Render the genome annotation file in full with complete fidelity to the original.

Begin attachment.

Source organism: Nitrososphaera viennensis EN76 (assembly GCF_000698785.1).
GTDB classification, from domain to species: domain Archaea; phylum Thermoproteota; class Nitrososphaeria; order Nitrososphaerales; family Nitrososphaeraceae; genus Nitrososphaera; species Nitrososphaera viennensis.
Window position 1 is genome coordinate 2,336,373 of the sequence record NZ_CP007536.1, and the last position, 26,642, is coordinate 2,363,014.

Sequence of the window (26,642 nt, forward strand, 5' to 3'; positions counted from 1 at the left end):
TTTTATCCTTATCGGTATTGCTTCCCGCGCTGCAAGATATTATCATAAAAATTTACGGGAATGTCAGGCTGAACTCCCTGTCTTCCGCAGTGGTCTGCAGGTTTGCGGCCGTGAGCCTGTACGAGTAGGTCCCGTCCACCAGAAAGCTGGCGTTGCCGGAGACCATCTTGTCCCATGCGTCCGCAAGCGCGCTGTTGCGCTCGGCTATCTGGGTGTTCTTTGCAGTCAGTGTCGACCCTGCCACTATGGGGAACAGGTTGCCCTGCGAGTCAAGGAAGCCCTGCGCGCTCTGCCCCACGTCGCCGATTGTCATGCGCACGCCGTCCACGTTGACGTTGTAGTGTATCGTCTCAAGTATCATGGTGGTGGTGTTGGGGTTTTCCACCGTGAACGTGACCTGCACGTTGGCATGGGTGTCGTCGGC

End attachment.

Source organism: Nitrososphaera viennensis EN76 (assembly GCF_000698785.1).
GTDB classification, from domain to species: domain Archaea; phylum Thermoproteota; class Nitrososphaeria; order Nitrososphaerales; family Nitrososphaeraceae; genus Nitrososphaera; species Nitrososphaera viennensis.
Window position 1 is genome coordinate 2,336,373 of the sequence record NZ_CP007536.1, and the last position, 26,642, is coordinate 2,363,014.

Sequence of the window (26,642 nt, forward strand, 5' to 3'; positions counted from 1 at the left end):
TTTTATCCTTATCGGTATTGCTTCCCGCGCTGCAAGATATTATCATAAAAATTTACGGGAATGTCAGGCTGAACTCCCTGTCTTCCGCAGTGGTCTGCAGGTTTGCGGCCGTGAGCCTGTACGAGTAGGTCCCGTCCACCAGAAAGCTGGCGTTGCCGGAGACCATCTTGTCCCATGCGTCCGCAAGCGCGCTGTTGCGCTCGGCTATCTGGGTGTTCTTTGCAGTCAGTGTCGACCCTGCCACTATGGGGAACAGGTTGCCCTGCGAGTCAAGGAAGCCCTGCGCGCTCTGCCCCACGTCGCCGATTGTCATGCGCACGCCGTCCACGTTGACGTTGTAGTGTATCGTCTCAAGTATCATGGTGGTGGTGTTGGGGTTTTCCACCGTGAACGTGACCTGCACGTTGGCATGGGTGTCGTCGGC